Jedd D. Wolchok, M.D., Ph.D., Clinical Accelerator Investigator Memorial Sloan Kettering Cancer Center

Area of Research: Breast Cancer, Cervical Cancer, Colorectal Cancer, Kidney Cancer, Ovarian Cancer

Dr. Jedd Wolchok is the Lloyd J. Old/Virginia and Daniel K. Ludwig Chair in clinical investigation, chief of the immune-oncology service, and director of the Parker Institute for Cancer Immunotherapy at Memorial Sloan Kettering Cancer Center. He is additionally the associate director of the Ludwig Center for Cancer Immunotherapy. Dr. Wolchok is one of the two study chairs of the clinical trial “A Phase 1 Study to Evaluate MEDI4736 in Combination With Tremelimumab” (NCT01975831).

This study examines combinations of two checkpoint immunotherapies, in patients diagnosed with breast cancer, cervical cancer, colorectal cancer, kidney cancer, and ovarian cancer. One checkpoint inhibitor, durvalumab (Imfinzi™), blocks the PD-L1 pathway, whereas the other, tremelimumab, blocks the CTLA-4 pathway.

Additional investigators working on this trial include:

  • Margaret Callahan, M.D., Ph.D. (Memorial Sloan Kettering Cancer Center)
  • Kunle Odunsi, M.D., Ph.D. (Roswell Park Cancer Institute)
  • Patrick Ott, M.D., Ph.D. (Dana Farber Cancer Institute)
  • Antoni Ribas, M.D., Ph.D. (University of California, Los Angeles)
  • Patrick Dillon M.D. (University of Virginia Health)
  • Mario Sznol, M.D. (Yale University)
  • Reva Schneider, M.D. (Mary Crowley Cancer Center)

Dr. Wolchok is also the study chair of "Trial of TRX518 (Anti-GITR mAb) in Stage III or IV Malignant Melanoma or Other Solid Tumors (TRX518-001)” (NCT01239134).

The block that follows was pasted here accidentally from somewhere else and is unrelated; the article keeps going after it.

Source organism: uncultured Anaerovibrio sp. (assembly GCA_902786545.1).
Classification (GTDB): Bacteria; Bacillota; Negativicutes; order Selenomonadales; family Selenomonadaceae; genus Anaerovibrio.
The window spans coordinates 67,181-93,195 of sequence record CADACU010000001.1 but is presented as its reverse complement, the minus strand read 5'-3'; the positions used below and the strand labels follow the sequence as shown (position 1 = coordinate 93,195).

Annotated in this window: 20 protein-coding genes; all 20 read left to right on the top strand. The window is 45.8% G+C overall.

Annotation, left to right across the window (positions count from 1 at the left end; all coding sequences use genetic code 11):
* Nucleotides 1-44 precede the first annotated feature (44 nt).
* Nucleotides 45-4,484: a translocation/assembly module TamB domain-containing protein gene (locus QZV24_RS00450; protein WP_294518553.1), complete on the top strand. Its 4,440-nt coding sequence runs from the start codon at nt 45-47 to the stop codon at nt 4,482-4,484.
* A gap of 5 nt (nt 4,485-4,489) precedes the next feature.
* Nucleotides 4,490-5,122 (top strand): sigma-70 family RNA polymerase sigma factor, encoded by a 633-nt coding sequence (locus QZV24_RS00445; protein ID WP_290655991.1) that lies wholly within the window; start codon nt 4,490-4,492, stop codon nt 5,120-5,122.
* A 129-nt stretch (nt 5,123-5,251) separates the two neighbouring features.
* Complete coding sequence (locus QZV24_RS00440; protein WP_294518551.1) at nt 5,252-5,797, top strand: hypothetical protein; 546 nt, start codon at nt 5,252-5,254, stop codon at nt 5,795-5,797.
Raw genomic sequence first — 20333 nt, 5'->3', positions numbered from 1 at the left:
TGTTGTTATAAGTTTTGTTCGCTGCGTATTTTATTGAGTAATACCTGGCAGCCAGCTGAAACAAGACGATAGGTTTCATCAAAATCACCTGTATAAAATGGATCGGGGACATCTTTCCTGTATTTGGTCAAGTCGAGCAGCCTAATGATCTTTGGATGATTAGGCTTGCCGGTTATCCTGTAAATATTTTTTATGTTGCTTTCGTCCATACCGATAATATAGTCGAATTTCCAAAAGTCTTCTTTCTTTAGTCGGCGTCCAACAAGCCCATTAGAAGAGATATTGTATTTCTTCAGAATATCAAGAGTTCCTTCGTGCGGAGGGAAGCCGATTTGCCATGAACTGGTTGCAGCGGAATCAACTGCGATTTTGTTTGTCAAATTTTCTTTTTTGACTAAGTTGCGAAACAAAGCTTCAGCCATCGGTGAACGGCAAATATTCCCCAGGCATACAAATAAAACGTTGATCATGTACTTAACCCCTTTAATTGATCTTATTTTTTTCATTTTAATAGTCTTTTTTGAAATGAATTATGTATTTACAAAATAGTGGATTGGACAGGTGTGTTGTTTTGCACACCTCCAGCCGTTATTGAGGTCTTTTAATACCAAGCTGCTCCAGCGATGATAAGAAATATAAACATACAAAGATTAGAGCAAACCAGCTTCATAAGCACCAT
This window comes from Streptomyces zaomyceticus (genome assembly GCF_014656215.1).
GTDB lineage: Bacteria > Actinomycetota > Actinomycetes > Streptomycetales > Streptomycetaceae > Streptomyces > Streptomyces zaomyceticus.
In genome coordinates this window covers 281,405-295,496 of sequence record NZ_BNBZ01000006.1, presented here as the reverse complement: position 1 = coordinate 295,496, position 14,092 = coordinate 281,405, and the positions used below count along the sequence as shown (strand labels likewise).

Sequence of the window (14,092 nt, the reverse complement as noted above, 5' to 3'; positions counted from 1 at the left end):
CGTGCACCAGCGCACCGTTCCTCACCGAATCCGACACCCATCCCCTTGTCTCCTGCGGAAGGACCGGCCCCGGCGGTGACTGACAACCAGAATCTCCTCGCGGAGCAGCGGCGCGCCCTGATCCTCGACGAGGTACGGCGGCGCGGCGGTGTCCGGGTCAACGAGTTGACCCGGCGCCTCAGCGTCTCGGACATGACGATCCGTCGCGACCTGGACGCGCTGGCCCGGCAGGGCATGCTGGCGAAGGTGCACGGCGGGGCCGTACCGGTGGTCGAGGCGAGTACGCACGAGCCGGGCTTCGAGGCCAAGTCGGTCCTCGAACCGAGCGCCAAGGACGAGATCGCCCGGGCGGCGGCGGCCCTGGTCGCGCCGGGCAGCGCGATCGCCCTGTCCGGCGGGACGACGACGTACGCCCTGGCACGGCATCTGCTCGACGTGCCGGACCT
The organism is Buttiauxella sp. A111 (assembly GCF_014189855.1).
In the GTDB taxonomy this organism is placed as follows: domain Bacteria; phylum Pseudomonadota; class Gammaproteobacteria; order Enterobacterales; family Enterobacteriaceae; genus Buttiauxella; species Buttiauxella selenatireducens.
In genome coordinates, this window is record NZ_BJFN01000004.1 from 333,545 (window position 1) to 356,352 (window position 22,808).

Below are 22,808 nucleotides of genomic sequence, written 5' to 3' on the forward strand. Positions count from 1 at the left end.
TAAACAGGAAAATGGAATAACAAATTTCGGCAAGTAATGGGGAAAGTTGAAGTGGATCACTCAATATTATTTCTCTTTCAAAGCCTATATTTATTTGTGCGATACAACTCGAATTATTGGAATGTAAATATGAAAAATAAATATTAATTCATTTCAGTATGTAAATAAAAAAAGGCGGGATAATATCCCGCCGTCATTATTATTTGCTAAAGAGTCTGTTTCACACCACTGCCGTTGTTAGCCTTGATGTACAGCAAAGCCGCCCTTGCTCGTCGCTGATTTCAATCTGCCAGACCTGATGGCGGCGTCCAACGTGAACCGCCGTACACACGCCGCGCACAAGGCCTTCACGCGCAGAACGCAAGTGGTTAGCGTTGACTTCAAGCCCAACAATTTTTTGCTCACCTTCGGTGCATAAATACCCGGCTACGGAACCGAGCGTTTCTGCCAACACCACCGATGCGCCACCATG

Melanoma impacts approximately 290,000 individuals each year, resulting in around 61,000 deaths. In the United States alone, there were an estimated 91,000 new cases and 9,000 deaths in 2018. While the 5-year survival rate for early stage melanoma is 98%, metastatic melanoma only has a survival rate of 17%.

This trial examines the impact of TRX518, an immunomodulator that targets the GITR pathway, in patients diagnosed with advanced solid tumors. GITR is a co-stimulatory checkpoint that appears to promote the activity of “killer” T cells. Stimulating this pathway may ultimately improve the immune system’s response in fighting cancer.

Additional investigators working on this trial include:

  • Henry Koon, M.D. (University Hospitals)
  • Dale Shepard, M.D. (Cleveland Clinic)
  • Margaret Callahan, M.D., Ph.D. (Memorial Sloan Kettering Cancer Center)

Projects and Grants

A Phase 1 Study to Evaluate MEDI4736 in Combination With Tremelimumab (NCT01975831)

Memorial Sloan Kettering Cancer Center | Breast Cancer, Cervical Cancer, Colorectal Cancer, Kidney Cancer, Ovarian Cancer | 2013

Trial of TRX518 (Anti-GITR mAb) in Stage III or IV Malignant Melanoma or Other Solid Tumors (TRX518-001) (NCT01239134)

Memorial Sloan Kettering Cancer Center | Melanoma | 2010

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